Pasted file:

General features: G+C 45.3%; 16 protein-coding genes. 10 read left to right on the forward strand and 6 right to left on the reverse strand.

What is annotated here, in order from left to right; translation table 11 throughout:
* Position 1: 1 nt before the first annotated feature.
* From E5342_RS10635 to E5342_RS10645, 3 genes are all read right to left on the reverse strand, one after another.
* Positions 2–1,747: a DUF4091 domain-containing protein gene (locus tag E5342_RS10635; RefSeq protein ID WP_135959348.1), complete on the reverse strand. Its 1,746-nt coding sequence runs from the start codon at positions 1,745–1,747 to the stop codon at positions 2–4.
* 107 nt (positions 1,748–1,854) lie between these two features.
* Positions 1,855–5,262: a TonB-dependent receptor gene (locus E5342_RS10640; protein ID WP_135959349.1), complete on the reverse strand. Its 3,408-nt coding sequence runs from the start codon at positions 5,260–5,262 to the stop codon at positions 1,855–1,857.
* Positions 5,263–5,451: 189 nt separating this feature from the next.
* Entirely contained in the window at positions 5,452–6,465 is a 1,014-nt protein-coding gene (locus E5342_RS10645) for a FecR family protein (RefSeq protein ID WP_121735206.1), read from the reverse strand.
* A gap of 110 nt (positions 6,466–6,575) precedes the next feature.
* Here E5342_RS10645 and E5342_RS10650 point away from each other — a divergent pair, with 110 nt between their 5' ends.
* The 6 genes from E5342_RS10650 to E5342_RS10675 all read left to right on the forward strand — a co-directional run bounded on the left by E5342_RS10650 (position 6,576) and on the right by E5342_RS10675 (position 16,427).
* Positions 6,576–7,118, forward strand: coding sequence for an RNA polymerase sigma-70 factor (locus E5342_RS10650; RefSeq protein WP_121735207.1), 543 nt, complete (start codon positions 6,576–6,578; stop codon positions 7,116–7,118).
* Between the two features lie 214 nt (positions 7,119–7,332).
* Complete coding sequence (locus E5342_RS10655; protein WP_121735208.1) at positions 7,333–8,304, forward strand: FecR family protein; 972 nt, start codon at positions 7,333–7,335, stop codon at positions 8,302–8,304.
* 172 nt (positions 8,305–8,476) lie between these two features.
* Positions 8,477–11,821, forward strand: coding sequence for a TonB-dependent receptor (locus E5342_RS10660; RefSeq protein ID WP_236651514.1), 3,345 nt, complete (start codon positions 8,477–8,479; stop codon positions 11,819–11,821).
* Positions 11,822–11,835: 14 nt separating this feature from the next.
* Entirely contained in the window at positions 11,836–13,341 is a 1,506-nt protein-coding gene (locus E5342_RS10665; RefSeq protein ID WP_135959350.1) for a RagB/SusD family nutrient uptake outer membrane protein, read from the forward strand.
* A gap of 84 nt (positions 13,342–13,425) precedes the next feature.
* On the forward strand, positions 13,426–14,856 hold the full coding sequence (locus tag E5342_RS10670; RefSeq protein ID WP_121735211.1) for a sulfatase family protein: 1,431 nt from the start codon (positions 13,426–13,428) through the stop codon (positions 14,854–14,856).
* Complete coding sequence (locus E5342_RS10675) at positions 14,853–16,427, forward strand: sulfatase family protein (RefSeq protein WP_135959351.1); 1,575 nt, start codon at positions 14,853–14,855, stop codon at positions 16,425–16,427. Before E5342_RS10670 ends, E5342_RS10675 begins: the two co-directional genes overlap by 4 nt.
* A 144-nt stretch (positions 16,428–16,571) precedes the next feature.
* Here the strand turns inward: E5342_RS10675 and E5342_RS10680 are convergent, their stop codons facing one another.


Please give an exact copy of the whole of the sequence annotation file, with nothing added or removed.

General features: G+C 45.3%; 16 protein-coding genes. 10 read left to right on the forward strand and 6 right to left on the reverse strand.

What is annotated here, in order from left to right; translation table 11 throughout:
* Position 1: 1 nt before the first annotated feature.
* From E5342_RS10635 to E5342_RS10645, 3 genes are all read right to left on the reverse strand, one after another.
* Positions 2–1,747: a DUF4091 domain-containing protein gene (locus tag E5342_RS10635; RefSeq protein ID WP_135959348.1), complete on the reverse strand. Its 1,746-nt coding sequence runs from the start codon at positions 1,745–1,747 to the stop codon at positions 2–4.
* 107 nt (positions 1,748–1,854) lie between these two features.
* Positions 1,855–5,262: a TonB-dependent receptor gene (locus E5342_RS10640; protein ID WP_135959349.1), complete on the reverse strand. Its 3,408-nt coding sequence runs from the start codon at positions 5,260–5,262 to the stop codon at positions 1,855–1,857.
* Positions 5,263–5,451: 189 nt separating this feature from the next.
* Entirely contained in the window at positions 5,452–6,465 is a 1,014-nt protein-coding gene (locus E5342_RS10645) for a FecR family protein (RefSeq protein ID WP_121735206.1), read from the reverse strand.
* A gap of 110 nt (positions 6,466–6,575) precedes the next feature.
* Here E5342_RS10645 and E5342_RS10650 point away from each other — a divergent pair, with 110 nt between their 5' ends.
* The 6 genes from E5342_RS10650 to E5342_RS10675 all read left to right on the forward strand — a co-directional run bounded on the left by E5342_RS10650 (position 6,576) and on the right by E5342_RS10675 (position 16,427).
* Positions 6,576–7,118, forward strand: coding sequence for an RNA polymerase sigma-70 factor (locus E5342_RS10650; RefSeq protein WP_121735207.1), 543 nt, complete (start codon positions 6,576–6,578; stop codon positions 7,116–7,118).
* Between the two features lie 214 nt (positions 7,119–7,332).
* Complete coding sequence (locus E5342_RS10655; protein WP_121735208.1) at positions 7,333–8,304, forward strand: FecR family protein; 972 nt, start codon at positions 7,333–7,335, stop codon at positions 8,302–8,304.
* 172 nt (positions 8,305–8,476) lie between these two features.
* Positions 8,477–11,821, forward strand: coding sequence for a TonB-dependent receptor (locus E5342_RS10660; RefSeq protein ID WP_236651514.1), 3,345 nt, complete (start codon positions 8,477–8,479; stop codon positions 11,819–11,821).
* Positions 11,822–11,835: 14 nt separating this feature from the next.
* Entirely contained in the window at positions 11,836–13,341 is a 1,506-nt protein-coding gene (locus E5342_RS10665; RefSeq protein ID WP_135959350.1) for a RagB/SusD family nutrient uptake outer membrane protein, read from the forward strand.
* A gap of 84 nt (positions 13,342–13,425) precedes the next feature.
* On the forward strand, positions 13,426–14,856 hold the full coding sequence (locus tag E5342_RS10670; RefSeq protein ID WP_121735211.1) for a sulfatase family protein: 1,431 nt from the start codon (positions 13,426–13,428) through the stop codon (positions 14,854–14,856).
* Complete coding sequence (locus E5342_RS10675) at positions 14,853–16,427, forward strand: sulfatase family protein (RefSeq protein WP_135959351.1); 1,575 nt, start codon at positions 14,853–14,855, stop codon at positions 16,425–16,427. Before E5342_RS10670 ends, E5342_RS10675 begins: the two co-directional genes overlap by 4 nt.
* A 144-nt stretch (positions 16,428–16,571) precedes the next feature.
* Here the strand turns inward: E5342_RS10675 and E5342_RS10680 are convergent, their stop codons facing one another.